Máximo, a 30-year-old Italian newcomer to Havana, was hesitant Tuesday about whether to buy a three-day package worth $58 including visits to the Ernest Hemingway Museum, the University of Havana, the old colonial fortresses of the capital, and even an encounter with the sculpture of John Lennon located in a Vedado park.
With Tour Republic the customer pays the online service and must be at the site where the itinerary begins at the agreed-upon time. In the case of the tour that interests Maximo, the guide is at the bottom of the steps of the Capitol and departs every morning at ten.
The tourist says he prefers an independent guide because “the program is more flexible and can be adjusted more” to what he wants. In a small notebook he has noted some interesting places that escape the typical tourist route: the town of San Antonio, the Superior Art Institute and the Alamar neighborhood.
“In this arena there are people very prepared and with excellent training,” says Carlos, an alternative guide who leaves the statue of José Martí in Central Park every morning for a tour he has baptized Habana Real. “I take them through the streets where tourists do not normally pass, I have them try a drink of rum in a bar where the Cubans really go,” he says.
The young man, with a degree in geography, has been “wearing out shoe leather in the city for seven years.” At first “I did not know much about history, architecture or famous people, but little by little I have become an itinerant encyclopedia of Cuba,” he says.
The GuruWalk platform has also risen to the crest of the wave of tourist interest in Cuba. The Spanish company runs an international website for free walking tours and has chosen Havana as their preferred site to begin operations.
Communications director, Pablo Perez-Manglano, told 14ymedio that “the platform is completely democratic, anyone can join and create a tour.” Site administrators check the offers one by one, but the reviews are left to users after each visit.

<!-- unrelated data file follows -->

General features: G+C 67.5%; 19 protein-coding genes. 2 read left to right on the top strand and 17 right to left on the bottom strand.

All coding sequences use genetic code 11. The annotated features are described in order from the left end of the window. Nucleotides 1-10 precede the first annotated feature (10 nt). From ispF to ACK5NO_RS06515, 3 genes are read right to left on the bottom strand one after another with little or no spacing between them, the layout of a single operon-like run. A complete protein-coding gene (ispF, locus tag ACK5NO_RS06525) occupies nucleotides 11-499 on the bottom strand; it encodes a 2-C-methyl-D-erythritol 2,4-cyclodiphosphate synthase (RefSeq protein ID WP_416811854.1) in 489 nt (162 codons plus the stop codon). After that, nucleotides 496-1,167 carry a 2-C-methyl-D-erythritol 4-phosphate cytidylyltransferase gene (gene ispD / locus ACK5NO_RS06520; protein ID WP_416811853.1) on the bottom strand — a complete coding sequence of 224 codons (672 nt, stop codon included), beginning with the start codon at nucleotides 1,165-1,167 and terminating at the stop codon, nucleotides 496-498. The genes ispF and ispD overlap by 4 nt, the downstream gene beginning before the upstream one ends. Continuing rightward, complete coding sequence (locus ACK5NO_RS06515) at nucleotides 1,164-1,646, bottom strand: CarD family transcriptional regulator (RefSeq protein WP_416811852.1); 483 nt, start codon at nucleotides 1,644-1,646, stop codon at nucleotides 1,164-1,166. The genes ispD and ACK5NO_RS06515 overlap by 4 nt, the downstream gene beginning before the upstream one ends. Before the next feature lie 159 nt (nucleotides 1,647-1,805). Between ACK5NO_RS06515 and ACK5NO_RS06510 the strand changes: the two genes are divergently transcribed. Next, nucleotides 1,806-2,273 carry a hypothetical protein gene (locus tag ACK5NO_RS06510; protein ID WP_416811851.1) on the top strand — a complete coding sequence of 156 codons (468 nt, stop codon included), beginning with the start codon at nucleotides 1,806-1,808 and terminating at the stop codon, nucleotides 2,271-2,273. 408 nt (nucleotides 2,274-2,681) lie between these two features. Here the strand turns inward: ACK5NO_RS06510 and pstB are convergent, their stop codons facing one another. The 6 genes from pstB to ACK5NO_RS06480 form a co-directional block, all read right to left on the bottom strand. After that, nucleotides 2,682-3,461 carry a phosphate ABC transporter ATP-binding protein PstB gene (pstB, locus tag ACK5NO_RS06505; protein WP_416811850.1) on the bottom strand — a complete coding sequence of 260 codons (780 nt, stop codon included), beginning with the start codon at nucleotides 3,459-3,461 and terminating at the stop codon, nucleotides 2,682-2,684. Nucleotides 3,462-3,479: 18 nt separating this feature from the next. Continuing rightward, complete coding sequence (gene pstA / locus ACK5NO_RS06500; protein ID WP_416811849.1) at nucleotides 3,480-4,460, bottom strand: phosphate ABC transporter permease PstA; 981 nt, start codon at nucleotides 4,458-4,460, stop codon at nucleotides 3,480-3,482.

“We are an open and free platform, we do not charge the guide or the visitor anything, and therefore, we hope that each person understands and takes responsibility to comply, or not, with the legality in their respective cities of the world,” he clarifies.
The site already has seven free tours in Havana, one in Santiago and another in Santa Clara. “In addition, we had about 200 registered users in the last month, which is a lot for such a new platform,” says Pérez-Manglano.
Unlike Tour Republic there is nothing to pay online and the money is delivered directly to the guide.
The perspectives that the web offers for entrepreneurs like Natacha sound promising. GuruWalk does not deny “entry to someone for not having an official guide qualification.” Rather, it seeks “people who are passionate about culture and history, who also enjoy teaching and transmitting that knowledge.”
One of the strategies of the company is to make itself known among “the owners of private houses” because it is to them that more often the foreigners ask: “What should we see in the city?”
Pérez-Manglano underlines that the cornerstone of GuruWalk is the “collaborative economy.” Instead of “certificates, rules, rules, or permits,” they are interested in trust, which “is built little by little.”